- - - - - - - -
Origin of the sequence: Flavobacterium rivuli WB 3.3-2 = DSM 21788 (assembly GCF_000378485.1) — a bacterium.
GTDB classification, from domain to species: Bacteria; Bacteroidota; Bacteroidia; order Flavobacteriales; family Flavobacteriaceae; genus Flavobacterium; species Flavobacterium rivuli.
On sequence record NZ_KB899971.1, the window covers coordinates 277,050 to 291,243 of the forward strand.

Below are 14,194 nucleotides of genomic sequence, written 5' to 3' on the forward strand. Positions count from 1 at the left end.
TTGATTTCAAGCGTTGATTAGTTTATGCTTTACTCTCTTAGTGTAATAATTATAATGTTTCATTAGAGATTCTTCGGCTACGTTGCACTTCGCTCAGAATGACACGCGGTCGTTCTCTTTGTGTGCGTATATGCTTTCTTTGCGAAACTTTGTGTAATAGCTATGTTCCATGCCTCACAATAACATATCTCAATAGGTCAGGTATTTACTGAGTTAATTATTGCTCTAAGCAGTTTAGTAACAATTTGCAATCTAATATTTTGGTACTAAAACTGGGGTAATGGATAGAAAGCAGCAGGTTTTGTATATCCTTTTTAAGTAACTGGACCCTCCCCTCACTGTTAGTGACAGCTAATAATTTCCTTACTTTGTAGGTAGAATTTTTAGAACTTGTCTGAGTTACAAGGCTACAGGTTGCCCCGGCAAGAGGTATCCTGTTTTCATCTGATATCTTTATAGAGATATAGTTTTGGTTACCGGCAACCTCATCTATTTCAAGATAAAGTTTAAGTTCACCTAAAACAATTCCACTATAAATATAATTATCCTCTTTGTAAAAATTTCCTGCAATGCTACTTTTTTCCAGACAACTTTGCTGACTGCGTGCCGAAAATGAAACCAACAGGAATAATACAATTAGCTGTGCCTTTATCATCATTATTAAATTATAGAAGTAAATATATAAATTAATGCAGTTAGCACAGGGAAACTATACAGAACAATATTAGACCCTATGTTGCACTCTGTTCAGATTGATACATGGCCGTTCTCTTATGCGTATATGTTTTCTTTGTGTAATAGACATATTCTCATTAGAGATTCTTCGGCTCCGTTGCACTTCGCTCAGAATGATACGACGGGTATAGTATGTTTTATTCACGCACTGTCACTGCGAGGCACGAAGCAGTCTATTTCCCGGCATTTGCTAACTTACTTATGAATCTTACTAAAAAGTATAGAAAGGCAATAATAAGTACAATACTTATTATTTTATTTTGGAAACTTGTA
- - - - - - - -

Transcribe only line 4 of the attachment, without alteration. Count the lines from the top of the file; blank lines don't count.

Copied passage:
Below are 14,194 nucleotides of genomic sequence, written 5' to 3' on the forward strand. Positions count from 1 at the left end.